The challenges of sustainability
Collier believes that instead of focusing on the pursuit of absolute certainty, actuaries should focus on the long-term future. “As a profession, your core skill is to think about duration: how long things will last. That’s enormously important in the larger concept of sustainability, and sustainability is the bedrock of modern discussion in society.”
Tan agrees with the overall framing of this argument, but highlights what he sees as important practical considerations. “Our profession’s tagline about 20 years ago was ‘making financial sense of the future’, making sure that the institutions we advise are operated on sound financial lines. That is the key to sustainability.”
At the same time, he argues, actuaries have to work with members of other professions, such as lawyers, auditors and accountants, within existing regulatory frameworks and governance standards. Currently, these standards are dominated by mark-to-market valuation as a demonstration of solvency. This, he believes, has contributed to the demise of with-profits business in the UK during the past 20 years.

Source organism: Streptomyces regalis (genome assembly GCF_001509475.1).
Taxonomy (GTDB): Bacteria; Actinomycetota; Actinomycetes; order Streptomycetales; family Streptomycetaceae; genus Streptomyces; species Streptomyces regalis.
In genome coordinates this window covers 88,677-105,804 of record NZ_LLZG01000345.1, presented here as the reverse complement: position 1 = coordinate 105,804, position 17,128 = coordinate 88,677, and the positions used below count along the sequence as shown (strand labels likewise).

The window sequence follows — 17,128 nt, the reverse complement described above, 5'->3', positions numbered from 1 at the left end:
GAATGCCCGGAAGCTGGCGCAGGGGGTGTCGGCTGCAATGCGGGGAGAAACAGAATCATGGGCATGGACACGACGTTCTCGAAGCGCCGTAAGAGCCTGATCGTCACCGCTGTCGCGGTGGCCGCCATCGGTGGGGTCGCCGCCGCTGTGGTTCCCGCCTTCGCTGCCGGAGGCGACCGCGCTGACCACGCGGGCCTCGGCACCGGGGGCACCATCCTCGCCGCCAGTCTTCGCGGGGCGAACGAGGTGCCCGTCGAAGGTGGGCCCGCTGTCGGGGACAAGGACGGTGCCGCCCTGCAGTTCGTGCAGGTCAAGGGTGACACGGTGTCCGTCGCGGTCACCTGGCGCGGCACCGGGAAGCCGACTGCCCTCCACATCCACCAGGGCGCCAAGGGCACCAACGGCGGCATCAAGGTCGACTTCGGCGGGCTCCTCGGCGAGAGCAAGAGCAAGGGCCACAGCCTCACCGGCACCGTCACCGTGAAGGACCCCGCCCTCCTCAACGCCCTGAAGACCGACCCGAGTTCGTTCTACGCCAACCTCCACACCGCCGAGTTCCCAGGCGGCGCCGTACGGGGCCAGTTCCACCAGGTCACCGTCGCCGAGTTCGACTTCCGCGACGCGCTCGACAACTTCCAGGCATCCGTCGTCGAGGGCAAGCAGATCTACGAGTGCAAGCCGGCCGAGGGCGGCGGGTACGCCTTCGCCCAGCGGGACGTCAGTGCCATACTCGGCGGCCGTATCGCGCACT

“The trade-off between better long-term returns and lower reserving requirements with the acceptance of softer non-legal guarantees has eluded us,” he says. “This mindset has also led to the tragedies of the commons and horizons in the climate debate. On the positive side, there has been an awakening that an exclusive approach based on accuracy and evidence may not be sufficient when we are confronted with systemic uncertainty like COVID-19 and climate risk. Being safe, accurate and following procedures are not going to help.
“Even if we realise the dangers of actuarial safetyism, there currently seem to be no clear roadmaps. If we abolish rules and procedures, what do we replace them with? Intellectually, I agree with you. By satisfying solvency requirements, and hence investing in bonds, we can be counterproductive in the long term. At the same time, there are legal obligations to have pension liabilities guaranteed.
“If we take a step back, the trend started maybe 20 years ago following the near-collapse of Equitable Life. At that time, the appointed actuaries had a lot of judgment, but the problem with judgment is that it’s inconsistent and all of us will use rules differently.
This was compounded in Equitable’s case with a governance problem, where the chief executive was also the appointed actuary. With the improvement in longevity and the decline of interest rates, Equitable’s reversionary bonus rates became unsustainable. And then, after the financial crisis, Basel II and Solvency II came in. The reaction towards the global financial crisis was that people wanted more buffers, and the central metric was mark-to-market valuations. We have not come out with practical alternatives yet.”